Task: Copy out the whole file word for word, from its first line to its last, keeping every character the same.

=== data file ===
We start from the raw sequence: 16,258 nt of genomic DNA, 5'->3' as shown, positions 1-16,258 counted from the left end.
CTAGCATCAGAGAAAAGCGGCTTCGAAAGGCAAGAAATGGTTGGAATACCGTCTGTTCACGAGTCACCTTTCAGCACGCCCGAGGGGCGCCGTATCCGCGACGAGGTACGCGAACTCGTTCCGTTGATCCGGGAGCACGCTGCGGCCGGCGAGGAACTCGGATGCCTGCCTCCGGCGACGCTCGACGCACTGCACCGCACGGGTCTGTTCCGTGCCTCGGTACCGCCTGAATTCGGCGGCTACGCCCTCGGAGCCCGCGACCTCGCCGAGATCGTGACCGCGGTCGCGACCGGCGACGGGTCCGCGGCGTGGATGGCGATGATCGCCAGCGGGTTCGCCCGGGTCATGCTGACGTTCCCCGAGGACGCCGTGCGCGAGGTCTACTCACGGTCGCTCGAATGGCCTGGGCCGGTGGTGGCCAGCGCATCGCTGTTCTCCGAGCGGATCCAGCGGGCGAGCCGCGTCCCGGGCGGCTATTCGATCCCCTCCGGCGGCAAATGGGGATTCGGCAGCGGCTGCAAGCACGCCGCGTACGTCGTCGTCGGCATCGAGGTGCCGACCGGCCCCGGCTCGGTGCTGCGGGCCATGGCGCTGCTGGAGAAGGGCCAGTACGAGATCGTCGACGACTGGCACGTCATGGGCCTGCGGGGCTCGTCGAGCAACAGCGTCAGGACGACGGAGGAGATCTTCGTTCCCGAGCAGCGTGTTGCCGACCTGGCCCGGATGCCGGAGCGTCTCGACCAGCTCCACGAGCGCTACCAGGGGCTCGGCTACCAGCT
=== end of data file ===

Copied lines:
We start from the raw sequence: 16,258 nt of genomic DNA, 5'->3' as shown, positions 1-16,258 counted from the left end.
CTAGCATCAGAGAAAAGCGGCTTCGAAAGGCAAGAAATGGTTGGAATACCGTCTGTTCACGAGTCACCTTTCAGCACGCCCGAGGGGCGCCGTATCCGCGACGAGGTACGCGAACTCGTTCCGTTGATCCGGGAGCACGCTGCGGCCGGCGAGGAACTCGGATGCCTGCCTCCGGCGACGCTCGACGCACTGCACCGCACGGGTCTGTTCCGTGCCTCGGTACCGCCTGAATTCGGCGGCTACGCCCTCGGAGCCCGCGACCTCGCCGAGATCGTGACCGCGGTCGCGACCGGCGACGGGTCCGCGGCGTGGATGGCGATGATCGCCAGCGGGTTCGCCCGGGTCATGCTGACGTTCCCCGAGGACGCCGTGCGCGAGGTCTACTCACGGTCGCTCGAATGGCCTGGGCCGGTGGTGGCCAGCGCATCGCTGTTCTCCGAGCGGATCCAGCGGGCGAGCCGCGTCCCGGGCGGCTATTCGATCCCCTCCGGCGGCAAATGGGGATTCGGCAGCGGCTGCAAGCACGCCGCGTACGTCGTCGTCGGCATCGAGGTGCCGACCGGCCCCGGCTCGGTGCTGCGGGCCATGGCGCTGCTGGAGAAGGGCCAGTACGAGATCGTCGACGACTGGCACGTCATGGGCCTGCGGGGCTCGTCGAGCAACAGCGTCAGGACGACGGAGGAGATCTTCGTTCCCGAGCAGCGTGTTGCCGACCTGGCCCGGATGCCGGAGCGTCTCGACCAGCTCCACGAGCGCTACCAGGGGCTCGGCTACCAGCT